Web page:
This week my wife and I watched a marvelous old movie from 1958, “The Inn of the Sixth Happiness” starring Ingrid Bergman. The movie about a female missionary’s amazing adventures and heroism in China in the 1930s was trashed by one major media source for not having a believable plot–the critic being unaware that it depicted the true story of a feisty English woman, Gladys Aylward.
The movie has its corny elements, too much poorly spoken Chinese, and a love story that is greatly exaggerated. In fact, it horrified the very virtuous Gladys to learn that the movie about her life included some “love scenes” (consisting primarily of violin music and some shy romantic glances gradually leading to a profession of love). But the movie depicts numerous events from her life and, in spite of errors that bothered its subject, seems to be much more realistic than most movies based on true stories. It was also a very strange and foreign movie, in terms of modern standards, for the lead role was a zealous, faithful Christian who was not a con artist, child abuser, or oppressive villain. She was sincere, devout, honest, faithful, and loving. Yes, this film actually came from Hollywood–obviously from a completely different and long-lost generation of movie makers.
Like Latter-day Saint pioneers, Gladys was part of a dangerous trek across hostile territory to lead a people to safety. It was in 1938 as her region was being invaded by Japan that she led 94 children to safety over the mountains to Xian, traveling a distance of about 100 miles. These were orphans that she cared for in her inn, the Inn of the Eighth Happiness (inexplicably demoted to the “Sixth Happiness” by Hollywood for the movie). She was driven by her faith and the desire to bless others and give hope to the next generation.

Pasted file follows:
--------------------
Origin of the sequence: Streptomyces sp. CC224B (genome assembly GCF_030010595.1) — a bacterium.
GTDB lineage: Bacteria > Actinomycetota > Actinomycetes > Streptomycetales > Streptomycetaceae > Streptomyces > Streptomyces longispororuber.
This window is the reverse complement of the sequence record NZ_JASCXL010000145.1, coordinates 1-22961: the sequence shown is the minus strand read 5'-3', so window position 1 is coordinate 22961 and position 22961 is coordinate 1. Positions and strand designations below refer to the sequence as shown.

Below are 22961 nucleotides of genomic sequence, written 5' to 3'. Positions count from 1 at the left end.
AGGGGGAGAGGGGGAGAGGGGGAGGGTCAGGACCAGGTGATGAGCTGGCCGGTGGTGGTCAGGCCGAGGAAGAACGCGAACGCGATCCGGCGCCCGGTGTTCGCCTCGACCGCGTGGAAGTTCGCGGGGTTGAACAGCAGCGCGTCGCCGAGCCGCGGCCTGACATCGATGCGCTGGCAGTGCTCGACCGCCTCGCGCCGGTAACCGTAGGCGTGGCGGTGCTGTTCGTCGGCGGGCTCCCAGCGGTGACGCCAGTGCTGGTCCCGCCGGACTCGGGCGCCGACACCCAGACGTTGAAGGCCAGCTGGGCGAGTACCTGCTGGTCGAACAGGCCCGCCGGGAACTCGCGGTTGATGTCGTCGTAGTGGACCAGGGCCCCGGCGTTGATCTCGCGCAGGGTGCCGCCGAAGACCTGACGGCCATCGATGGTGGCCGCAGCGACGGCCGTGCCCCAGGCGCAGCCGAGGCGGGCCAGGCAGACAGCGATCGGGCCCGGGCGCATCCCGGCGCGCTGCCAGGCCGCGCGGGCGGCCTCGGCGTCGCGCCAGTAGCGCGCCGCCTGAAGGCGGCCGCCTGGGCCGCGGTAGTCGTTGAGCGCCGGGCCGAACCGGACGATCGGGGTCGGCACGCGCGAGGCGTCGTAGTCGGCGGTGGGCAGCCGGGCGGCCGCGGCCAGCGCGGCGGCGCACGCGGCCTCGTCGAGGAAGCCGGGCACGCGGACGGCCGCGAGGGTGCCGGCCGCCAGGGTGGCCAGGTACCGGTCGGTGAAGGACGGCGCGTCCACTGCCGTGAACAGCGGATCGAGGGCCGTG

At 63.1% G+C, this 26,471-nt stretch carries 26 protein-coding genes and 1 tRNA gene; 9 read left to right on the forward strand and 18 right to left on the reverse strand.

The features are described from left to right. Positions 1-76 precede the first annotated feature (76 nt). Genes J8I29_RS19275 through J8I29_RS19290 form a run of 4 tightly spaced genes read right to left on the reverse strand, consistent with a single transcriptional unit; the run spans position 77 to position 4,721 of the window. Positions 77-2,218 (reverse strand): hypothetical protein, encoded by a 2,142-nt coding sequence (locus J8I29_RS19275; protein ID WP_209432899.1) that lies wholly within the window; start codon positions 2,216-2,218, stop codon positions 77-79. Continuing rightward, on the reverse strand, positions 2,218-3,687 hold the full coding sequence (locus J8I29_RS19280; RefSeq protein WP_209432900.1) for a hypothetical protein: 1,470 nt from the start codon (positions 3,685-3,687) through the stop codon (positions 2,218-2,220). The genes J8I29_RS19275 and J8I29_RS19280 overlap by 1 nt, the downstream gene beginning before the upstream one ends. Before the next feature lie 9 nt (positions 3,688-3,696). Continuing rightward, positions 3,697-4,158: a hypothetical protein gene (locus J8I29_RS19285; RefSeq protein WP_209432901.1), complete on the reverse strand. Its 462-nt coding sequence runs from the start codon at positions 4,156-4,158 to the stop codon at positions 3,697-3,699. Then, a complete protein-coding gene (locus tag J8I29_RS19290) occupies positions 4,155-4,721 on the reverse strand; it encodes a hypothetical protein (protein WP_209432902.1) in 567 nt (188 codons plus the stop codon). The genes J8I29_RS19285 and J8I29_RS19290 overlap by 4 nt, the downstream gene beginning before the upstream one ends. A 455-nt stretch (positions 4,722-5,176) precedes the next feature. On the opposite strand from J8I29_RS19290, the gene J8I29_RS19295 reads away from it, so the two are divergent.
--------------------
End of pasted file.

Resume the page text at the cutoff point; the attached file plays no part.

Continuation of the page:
She had become a citizen of China in 1936 and her activities in support of the local populace, including a bit of spying on the Japanese made it unsafe to remain in Yangchen. Being warned of a bounty for her capture, dead or alive, by Colonel Linnan a member of the local Chinese resistance, she gathered up the children and narrowly escaped the city.
Unable to use roads or transportation, she was forced to lead her children, on foot, over the mountains to the safer province of Sian some 100 miles distant. The trek took twenty seven days in which they had to endure the elements and many hardships. She herself had become ill en route and when they finally arrived safely, she collapsed. The doctors were amazed by the feat as she was suffering from typhus, pneumonia, a relapsing fever, malnutrition, and supreme exhaustion.
She regained some strength but never recovered totally from her illness yet this didn’t stop her from continuing her ministry, now located in Sian. She started a church and once more she was sharing the Gospel in the villages, prisons and among the sick and helpless. (Source: TLogical.net.)
After Mao took over China, she fled to England, seeking to bring the Gospel to the nation where she sensed great spiritual needs. She wanted to return to China later but was denied entry, so she settled in Taiwan in 1953.
She died in 1970 is buried in Taipei County, Taiwan. She refused honor and recognition and simply did all she could to serve God.
You can listen to some of her sermons late in life at SermonIndex.net. I like the way she teaches!